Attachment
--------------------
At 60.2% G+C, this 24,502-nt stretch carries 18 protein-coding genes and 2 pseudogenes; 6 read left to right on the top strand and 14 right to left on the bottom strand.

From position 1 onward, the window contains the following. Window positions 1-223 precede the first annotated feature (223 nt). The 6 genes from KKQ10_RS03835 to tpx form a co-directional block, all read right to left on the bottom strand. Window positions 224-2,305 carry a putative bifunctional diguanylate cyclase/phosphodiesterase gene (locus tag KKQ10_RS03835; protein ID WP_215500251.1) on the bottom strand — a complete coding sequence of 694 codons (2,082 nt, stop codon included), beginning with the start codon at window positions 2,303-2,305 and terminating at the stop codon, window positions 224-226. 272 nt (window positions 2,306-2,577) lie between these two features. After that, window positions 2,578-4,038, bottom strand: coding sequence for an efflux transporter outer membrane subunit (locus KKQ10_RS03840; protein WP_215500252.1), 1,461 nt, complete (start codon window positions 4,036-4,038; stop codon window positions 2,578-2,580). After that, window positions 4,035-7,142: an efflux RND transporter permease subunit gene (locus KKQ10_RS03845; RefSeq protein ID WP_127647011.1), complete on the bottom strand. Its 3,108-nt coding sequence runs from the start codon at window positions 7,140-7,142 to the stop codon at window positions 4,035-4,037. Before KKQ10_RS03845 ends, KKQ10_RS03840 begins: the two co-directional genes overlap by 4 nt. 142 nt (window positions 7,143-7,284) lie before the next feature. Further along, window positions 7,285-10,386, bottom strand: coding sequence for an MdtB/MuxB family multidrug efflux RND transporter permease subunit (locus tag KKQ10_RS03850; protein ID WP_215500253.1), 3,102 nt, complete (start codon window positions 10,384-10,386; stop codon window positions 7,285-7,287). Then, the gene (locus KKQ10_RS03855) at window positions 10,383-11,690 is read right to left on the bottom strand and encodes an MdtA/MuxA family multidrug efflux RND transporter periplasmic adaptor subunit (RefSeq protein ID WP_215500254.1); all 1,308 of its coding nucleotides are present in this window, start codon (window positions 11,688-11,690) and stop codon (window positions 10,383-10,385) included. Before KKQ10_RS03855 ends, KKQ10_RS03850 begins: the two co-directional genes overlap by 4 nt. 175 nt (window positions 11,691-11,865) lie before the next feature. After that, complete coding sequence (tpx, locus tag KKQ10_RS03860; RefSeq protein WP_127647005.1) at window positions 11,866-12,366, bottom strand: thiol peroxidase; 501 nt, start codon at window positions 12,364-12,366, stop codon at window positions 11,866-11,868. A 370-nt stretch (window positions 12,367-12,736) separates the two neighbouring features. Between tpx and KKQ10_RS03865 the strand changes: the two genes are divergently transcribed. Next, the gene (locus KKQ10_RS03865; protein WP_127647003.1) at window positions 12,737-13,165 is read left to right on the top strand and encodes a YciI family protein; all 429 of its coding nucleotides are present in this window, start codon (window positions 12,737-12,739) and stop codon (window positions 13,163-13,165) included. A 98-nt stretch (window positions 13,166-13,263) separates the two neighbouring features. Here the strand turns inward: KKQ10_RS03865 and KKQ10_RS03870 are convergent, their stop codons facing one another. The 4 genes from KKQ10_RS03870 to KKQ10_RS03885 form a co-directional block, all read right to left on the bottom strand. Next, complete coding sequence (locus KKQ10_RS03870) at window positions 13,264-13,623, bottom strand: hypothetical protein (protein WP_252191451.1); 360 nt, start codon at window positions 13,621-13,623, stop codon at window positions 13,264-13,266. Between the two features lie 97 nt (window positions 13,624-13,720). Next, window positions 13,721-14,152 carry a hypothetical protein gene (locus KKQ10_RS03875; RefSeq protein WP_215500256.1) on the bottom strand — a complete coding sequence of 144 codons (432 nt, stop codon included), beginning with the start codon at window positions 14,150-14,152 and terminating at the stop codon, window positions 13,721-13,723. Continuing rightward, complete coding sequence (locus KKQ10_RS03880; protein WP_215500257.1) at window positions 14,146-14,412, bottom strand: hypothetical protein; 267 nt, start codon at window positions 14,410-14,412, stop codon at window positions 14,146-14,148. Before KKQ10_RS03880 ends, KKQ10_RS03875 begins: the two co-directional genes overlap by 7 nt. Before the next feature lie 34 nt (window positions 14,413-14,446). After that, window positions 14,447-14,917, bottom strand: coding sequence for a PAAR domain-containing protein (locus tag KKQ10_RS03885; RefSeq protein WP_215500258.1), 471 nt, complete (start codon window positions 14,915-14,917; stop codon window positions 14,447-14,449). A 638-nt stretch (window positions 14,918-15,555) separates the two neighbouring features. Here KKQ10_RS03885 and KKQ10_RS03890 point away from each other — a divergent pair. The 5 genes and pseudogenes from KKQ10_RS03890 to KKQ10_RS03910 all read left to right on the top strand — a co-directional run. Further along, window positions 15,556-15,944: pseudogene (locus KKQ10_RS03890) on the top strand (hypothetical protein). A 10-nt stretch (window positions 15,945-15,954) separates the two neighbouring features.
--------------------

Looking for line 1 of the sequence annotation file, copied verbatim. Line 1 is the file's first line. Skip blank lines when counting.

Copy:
At 60.2% G+C, this 24,502-nt stretch carries 18 protein-coding genes and 2 pseudogenes; 6 read left to right on the top strand and 14 right to left on the bottom strand.